Fixed interest rates should not be seen as a way to “beat the market”. They are there for greater cash flow certainty in an uncertain world.
This week, the Reserve Bank’s (SARB) Monetary Policy Committee (MPC) sits once more to deliberate on interest rates. The outcome will be announced on Thursday, and we expect that it will raise its policy Repo Rate by 0.25 of a percentage point to 5.75%, which will take Prime Rate slightly higher to 9.25%. Looking further ahead, we forecast further mild interest rate hiking to where Prime Rate reaches 9.75% by year-end, and 10.25% by the end of 2015, as the SARB gradually attempts to “normalize” interest rate levels. This, after a long period of “abnormally low” interest rates brought about by an abnormal Global economic “crisis” back around 2008.
The FNB forecast for interest rates is certainly not extreme by our historic standards, if one looks back at previous interest rate hiking phases.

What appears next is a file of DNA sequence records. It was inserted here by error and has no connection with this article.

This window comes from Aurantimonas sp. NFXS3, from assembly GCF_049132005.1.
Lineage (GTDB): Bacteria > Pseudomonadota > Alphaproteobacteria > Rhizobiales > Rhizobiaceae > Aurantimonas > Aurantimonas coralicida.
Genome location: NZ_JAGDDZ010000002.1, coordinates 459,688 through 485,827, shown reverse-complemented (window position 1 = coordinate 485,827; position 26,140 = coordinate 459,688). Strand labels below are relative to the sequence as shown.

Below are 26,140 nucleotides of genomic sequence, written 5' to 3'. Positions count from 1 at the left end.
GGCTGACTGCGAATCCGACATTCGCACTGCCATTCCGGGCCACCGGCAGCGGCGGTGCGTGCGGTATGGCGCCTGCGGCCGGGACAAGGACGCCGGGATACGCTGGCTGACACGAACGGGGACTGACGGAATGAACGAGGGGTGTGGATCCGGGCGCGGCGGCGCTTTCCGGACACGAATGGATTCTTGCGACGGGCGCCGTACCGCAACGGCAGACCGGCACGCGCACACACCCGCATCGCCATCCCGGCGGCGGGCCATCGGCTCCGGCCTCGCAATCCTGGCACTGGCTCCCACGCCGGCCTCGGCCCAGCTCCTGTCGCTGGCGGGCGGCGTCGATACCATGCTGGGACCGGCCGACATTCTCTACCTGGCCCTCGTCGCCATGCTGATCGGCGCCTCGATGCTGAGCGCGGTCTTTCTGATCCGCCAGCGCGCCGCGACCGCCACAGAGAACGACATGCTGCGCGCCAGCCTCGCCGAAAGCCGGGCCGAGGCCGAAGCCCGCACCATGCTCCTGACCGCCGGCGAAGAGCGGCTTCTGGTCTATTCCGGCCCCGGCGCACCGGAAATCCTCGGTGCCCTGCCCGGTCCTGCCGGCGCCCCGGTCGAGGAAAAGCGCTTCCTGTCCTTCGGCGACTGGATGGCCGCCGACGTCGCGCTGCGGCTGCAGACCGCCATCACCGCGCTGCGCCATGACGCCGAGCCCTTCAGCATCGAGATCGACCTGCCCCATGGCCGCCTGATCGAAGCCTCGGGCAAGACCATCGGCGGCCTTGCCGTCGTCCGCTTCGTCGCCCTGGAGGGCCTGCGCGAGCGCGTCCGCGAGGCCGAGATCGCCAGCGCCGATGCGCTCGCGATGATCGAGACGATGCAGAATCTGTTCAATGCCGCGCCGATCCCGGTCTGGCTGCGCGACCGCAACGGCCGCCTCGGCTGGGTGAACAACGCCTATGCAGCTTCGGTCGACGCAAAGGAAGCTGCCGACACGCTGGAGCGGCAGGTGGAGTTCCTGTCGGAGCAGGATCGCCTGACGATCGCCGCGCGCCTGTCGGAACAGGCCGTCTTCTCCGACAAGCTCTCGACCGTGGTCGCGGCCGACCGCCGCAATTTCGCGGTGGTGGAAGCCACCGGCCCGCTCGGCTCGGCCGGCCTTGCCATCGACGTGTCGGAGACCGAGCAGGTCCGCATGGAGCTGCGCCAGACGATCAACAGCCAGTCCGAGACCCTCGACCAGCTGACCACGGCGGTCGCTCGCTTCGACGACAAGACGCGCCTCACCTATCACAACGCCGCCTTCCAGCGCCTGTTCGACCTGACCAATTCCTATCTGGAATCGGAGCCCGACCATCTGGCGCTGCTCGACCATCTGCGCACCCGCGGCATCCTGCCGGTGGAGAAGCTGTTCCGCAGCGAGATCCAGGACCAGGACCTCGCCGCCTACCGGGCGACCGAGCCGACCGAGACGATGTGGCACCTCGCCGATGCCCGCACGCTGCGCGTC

Nevertheless, I find that the interest rate hiking cycle always brings about a heightened level of queries from individuals regarding whether they should fix their interest rates on their home loan(s) or not. Sadly, though, the general line of questioning I receive centres around what I expect interest rates to do, with these individuals trying to base their “fix vs float” decision on whether they think they can “beat the market” or not.
This approach, I believe, misses the very reason why the fixed interest rate offering exists. It exists precisely because economists, try as they may, along with anyone else from accountants with their budgeting to weather forecasters, don’t always get future predictions right. That’s right, the only certainty about the future is that it is an uncertain place (apart from the obvious death, taxes… and yes, that interest rates will go up at some point but we just don’t know when and by how much).
Fixed interest rates are a tool offered precisely because of future uncertainty.